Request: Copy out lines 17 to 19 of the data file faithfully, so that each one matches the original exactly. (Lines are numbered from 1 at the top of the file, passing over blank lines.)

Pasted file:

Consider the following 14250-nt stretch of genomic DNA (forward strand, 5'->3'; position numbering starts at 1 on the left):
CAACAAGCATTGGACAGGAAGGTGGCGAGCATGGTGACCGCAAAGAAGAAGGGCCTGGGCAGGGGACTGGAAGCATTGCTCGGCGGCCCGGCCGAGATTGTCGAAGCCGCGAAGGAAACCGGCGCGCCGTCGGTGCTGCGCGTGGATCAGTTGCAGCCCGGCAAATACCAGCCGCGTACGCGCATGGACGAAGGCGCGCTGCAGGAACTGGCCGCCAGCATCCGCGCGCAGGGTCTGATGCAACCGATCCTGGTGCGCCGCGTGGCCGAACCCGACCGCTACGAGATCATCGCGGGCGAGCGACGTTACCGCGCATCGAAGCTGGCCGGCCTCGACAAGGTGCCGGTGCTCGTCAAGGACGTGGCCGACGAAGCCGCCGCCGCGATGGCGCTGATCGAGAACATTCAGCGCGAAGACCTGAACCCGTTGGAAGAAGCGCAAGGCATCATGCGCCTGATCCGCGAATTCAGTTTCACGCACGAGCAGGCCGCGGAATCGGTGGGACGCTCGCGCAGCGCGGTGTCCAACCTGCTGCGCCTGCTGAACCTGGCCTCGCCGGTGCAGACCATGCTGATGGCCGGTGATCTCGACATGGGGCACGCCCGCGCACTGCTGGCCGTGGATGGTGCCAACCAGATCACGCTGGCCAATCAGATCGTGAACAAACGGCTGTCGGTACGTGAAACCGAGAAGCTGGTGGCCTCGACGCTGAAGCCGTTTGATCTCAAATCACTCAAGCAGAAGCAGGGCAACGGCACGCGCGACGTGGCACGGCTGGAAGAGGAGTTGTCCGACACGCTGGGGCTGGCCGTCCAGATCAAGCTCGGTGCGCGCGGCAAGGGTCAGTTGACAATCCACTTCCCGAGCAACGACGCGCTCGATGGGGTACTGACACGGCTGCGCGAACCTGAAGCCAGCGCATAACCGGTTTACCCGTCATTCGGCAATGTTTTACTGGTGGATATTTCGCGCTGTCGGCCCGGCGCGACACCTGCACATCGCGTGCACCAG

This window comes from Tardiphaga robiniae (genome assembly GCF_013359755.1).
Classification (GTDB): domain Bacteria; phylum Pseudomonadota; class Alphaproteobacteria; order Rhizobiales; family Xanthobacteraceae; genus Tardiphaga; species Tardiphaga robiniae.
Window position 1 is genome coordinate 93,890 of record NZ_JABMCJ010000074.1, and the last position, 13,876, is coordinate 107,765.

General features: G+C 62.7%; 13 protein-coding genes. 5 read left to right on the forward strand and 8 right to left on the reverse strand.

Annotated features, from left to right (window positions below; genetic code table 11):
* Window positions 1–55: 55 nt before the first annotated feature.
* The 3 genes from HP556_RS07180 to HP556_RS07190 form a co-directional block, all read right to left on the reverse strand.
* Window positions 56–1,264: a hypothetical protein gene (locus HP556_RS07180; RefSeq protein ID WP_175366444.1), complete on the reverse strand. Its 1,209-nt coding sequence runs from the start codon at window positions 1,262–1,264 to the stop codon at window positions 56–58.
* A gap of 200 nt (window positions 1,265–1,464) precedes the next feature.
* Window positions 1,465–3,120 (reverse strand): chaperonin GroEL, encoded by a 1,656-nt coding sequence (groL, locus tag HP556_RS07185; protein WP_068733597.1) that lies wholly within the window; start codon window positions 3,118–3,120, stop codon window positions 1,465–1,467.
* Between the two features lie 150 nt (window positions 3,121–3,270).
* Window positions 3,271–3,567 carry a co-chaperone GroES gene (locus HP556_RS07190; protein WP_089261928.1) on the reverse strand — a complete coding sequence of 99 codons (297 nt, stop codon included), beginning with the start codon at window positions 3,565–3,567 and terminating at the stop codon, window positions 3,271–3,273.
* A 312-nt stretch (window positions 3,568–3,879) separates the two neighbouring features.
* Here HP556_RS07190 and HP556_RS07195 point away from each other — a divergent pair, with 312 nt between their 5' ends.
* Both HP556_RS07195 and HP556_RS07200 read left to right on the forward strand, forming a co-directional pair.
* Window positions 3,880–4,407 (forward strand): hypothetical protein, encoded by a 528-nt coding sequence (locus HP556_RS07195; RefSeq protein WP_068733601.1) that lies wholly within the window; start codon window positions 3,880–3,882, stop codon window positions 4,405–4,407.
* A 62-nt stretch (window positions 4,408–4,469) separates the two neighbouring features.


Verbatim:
* Both HP556_RS07195 and HP556_RS07200 read left to right on the forward strand, forming a co-directional pair.
* Window positions 3,880–4,407 (forward strand): hypothetical protein, encoded by a 528-nt coding sequence (locus HP556_RS07195; RefSeq protein WP_068733601.1) that lies wholly within the window; start codon window positions 3,880–3,882, stop codon window positions 4,405–4,407.
* A 62-nt stretch (window positions 4,408–4,469) separates the two neighbouring features.